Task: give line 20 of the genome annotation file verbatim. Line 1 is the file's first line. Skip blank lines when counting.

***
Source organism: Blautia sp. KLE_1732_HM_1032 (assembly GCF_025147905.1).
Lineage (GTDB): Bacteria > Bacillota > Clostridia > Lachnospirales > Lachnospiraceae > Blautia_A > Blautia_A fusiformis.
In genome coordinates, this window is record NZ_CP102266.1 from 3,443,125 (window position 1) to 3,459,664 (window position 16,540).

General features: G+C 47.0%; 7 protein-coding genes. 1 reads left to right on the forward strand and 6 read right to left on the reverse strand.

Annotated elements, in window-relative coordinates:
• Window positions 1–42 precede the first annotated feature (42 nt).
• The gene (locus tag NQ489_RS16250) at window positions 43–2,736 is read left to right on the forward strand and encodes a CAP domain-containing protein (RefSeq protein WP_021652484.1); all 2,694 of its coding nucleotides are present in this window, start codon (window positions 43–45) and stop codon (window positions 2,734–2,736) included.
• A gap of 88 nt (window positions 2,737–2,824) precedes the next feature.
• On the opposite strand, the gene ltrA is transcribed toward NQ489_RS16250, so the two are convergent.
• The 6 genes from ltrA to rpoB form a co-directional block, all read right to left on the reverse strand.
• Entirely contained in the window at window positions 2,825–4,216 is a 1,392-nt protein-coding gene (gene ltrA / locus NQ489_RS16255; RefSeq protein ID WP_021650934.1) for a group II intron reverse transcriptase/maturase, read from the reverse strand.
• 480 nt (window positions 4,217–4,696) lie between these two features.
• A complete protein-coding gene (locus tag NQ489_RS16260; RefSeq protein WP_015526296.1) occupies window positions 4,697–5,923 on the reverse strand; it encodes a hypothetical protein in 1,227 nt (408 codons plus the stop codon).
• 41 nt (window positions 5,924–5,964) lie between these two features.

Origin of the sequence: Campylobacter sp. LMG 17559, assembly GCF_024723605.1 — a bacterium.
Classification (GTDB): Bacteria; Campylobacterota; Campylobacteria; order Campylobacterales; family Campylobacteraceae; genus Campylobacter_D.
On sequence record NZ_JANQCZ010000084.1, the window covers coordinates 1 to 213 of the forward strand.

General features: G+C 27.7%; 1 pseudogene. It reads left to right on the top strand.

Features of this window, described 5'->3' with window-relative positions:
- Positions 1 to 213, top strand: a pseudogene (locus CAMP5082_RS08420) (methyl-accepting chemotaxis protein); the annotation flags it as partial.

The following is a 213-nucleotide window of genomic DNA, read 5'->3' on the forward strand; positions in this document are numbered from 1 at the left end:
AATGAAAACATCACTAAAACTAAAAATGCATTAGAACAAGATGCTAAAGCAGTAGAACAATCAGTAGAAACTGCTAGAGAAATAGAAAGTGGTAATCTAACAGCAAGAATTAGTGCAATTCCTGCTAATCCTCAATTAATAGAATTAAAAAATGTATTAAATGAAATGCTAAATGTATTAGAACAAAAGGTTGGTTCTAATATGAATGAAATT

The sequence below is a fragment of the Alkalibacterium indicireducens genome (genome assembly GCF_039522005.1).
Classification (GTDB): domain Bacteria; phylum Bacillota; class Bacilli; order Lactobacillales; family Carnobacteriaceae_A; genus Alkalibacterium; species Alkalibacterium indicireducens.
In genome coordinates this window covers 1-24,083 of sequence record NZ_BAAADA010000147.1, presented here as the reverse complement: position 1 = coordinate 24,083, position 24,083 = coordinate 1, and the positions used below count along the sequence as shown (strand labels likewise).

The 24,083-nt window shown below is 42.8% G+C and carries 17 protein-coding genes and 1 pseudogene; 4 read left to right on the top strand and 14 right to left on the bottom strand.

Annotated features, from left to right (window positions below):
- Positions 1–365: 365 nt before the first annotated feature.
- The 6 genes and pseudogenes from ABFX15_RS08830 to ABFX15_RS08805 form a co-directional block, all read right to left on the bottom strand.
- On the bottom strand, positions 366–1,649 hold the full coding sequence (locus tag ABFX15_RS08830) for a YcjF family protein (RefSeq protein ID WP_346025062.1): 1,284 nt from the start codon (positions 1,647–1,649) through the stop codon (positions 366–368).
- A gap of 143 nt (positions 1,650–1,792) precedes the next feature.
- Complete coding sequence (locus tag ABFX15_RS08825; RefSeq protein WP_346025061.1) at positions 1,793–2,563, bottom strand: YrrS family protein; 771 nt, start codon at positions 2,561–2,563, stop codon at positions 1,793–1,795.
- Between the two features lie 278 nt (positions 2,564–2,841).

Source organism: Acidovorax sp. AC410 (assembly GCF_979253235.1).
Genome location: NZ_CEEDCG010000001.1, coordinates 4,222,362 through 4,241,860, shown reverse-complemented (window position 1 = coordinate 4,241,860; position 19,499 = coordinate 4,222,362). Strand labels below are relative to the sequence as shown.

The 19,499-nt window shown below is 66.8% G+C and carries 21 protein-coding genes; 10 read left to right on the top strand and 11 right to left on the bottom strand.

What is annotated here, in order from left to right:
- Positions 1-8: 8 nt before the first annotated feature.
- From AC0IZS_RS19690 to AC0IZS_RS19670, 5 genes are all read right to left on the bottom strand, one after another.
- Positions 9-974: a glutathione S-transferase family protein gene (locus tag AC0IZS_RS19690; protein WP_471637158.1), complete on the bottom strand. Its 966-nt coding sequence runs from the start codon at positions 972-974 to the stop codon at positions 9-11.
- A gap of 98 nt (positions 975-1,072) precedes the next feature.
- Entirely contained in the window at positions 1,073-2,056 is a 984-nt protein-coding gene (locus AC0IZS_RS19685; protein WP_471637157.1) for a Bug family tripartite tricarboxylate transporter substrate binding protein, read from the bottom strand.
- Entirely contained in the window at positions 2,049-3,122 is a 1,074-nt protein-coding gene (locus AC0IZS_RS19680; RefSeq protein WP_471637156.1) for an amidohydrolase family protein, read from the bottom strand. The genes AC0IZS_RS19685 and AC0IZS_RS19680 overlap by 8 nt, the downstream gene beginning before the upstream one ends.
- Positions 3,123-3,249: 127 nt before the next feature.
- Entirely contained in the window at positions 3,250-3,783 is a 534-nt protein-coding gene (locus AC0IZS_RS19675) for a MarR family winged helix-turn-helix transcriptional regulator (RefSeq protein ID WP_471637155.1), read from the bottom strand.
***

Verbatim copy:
- Positions 1 to 213, top strand: a pseudogene (locus CAMP5082_RS08420) (methyl-accepting chemotaxis protein); the annotation flags it as partial.